Memories of the Future by Sigizmund Krzhizhanovsky (translated by Joanne Turnball) is a collection of surreal short fiction written in the 1920's but published posthumously. I don't know too much about this guy, but his writing is absolutely incredible. I have faith that pretty much anyone who reads this blog would not find spending the short amount of time it takes to read one of these stories to be a waste and that many of you, ok at least some, would find this to be as good as the best fiction you have read. I am taking it slow, savoring each story, because I don't want it to end.
Here's what the New York Times has to say:
Newcomers to this author will appreciate the guidance Turnbull provides in her introduction, which serves “to exgistolate the gist” of the stories, as the author might say. In “Quadraturin,” a man who lives in a communal apartment building “loses his way in the vast black waste of his own small room,” which has been magically enlarged by the application of a “proliferspansion” ointment. “The Bookmark” features an Eiffel Tower that “runs amok.” In “The Branch Line,” a commuter ends up in a place where “nightmares are the reality,” while in “Red Snow,” a dejected man “comes across a line for logic but doesn’t join it.” A “sociable corpse misses his own funeral” in “The Thirteenth Category of Reason.” And in the title story, the man with the time machine “gets a glimpse of the far-from-radiant Communist future.”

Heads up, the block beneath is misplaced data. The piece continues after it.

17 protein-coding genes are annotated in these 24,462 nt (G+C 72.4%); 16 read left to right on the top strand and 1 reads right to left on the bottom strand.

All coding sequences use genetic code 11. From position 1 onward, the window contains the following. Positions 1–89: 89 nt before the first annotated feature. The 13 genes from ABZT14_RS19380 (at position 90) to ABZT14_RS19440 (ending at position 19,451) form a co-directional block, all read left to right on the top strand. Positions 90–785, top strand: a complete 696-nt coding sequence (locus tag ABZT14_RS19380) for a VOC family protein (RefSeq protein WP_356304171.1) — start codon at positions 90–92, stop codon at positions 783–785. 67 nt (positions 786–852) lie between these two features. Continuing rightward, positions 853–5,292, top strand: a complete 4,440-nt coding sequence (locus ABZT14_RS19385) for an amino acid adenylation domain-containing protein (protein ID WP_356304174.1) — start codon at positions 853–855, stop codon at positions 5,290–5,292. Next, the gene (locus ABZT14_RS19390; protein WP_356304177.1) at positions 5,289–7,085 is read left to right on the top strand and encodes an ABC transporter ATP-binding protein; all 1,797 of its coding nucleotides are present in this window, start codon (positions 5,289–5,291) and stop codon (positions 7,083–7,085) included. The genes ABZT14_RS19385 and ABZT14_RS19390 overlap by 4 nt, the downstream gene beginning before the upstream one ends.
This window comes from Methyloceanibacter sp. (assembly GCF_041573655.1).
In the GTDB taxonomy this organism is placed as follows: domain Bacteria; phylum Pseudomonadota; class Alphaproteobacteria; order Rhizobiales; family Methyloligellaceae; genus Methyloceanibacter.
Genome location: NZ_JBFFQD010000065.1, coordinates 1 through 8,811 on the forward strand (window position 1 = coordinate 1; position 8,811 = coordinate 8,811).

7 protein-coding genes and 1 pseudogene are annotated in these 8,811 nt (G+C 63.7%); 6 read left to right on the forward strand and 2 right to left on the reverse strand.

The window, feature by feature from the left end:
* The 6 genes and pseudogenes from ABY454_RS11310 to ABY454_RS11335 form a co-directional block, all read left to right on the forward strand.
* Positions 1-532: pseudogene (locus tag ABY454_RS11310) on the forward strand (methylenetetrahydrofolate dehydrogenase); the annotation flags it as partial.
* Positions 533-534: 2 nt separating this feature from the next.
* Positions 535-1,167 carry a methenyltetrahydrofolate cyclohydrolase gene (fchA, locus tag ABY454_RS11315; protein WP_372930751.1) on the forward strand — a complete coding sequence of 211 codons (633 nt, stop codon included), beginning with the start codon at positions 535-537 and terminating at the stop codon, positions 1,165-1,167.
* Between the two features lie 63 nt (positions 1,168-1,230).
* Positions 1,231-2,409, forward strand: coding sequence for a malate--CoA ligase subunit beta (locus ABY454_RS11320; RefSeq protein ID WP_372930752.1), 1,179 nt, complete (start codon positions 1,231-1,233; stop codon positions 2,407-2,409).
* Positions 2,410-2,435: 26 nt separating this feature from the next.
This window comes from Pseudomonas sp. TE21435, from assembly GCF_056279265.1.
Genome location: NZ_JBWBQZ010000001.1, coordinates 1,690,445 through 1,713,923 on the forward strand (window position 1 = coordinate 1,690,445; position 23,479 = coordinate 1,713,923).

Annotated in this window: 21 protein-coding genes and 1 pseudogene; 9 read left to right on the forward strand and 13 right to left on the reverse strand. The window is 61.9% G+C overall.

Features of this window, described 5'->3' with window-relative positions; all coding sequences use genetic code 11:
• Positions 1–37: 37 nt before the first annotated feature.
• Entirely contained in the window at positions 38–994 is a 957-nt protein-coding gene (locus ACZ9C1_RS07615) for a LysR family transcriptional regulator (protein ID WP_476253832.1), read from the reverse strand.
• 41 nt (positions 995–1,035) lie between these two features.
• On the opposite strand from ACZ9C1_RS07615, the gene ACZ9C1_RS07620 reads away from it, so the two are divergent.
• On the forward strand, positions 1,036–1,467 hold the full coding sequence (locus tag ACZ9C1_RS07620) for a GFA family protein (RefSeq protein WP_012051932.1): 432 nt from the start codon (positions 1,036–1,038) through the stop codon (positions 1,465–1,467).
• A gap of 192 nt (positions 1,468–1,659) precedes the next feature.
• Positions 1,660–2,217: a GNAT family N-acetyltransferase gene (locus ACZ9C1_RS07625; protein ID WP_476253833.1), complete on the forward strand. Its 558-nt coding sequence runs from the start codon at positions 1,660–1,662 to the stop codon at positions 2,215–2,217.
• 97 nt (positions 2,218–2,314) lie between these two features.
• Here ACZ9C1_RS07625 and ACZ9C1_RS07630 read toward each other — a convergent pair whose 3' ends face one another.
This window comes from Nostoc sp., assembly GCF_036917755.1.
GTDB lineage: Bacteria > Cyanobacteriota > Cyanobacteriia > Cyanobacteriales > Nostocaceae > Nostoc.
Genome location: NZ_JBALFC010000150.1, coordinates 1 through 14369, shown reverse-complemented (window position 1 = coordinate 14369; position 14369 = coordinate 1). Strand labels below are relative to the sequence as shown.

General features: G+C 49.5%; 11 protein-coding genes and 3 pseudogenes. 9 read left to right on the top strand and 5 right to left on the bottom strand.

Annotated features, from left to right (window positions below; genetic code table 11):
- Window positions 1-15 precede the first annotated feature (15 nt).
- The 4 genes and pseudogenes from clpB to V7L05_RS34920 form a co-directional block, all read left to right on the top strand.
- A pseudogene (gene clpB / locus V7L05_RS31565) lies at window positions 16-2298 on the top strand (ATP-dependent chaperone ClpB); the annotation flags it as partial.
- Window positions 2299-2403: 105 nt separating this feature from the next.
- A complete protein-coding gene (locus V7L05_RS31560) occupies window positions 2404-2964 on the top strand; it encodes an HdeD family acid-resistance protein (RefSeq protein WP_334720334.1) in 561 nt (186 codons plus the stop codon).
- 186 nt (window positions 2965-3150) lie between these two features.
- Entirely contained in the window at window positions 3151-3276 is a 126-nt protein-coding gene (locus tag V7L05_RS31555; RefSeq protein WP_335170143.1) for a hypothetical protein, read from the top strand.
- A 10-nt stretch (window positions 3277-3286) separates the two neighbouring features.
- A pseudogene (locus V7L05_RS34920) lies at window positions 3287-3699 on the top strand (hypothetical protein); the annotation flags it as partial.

Krzhizhanovsky’s stories are more like dream diaries than fiction. Quite intentionally, he blurs the line between sleep and waking, real and unreal, life and death. While his translators admirably convey the whirligigging quality of his narratives, Krzhizhanovsky’s peregrinations demand unstinting focus and frequent compass checks. His characters often seem half, or wholly, asleep. Sometimes, as in “The Thirteenth Category of Reason,” they are dead — which doesn’t stop them from boarding city trams and chatting with commuters. “Alive or dead, they didn’t care.” Their only concern is whether such conduct is “decrimiligaturitized” — that is, legal. “In “Quadraturin,” the man with the proliferspansion ointment never exits a state of benumbed grogginess. Lying on his bed, “unable to part eyelids stitched together with exhaustion,” he tries to sleep through the night, “mechanically, meekly, lifelessly.” When inspectors from the Remeasuring Commission drop by to make sure he hasn’t exceeded his allotted 86 square feet of space, he hovers, terror-stricken, at the door, hoping they won’t spot his infraction. It’s an archetypal nightmare, reminiscent of Kafka.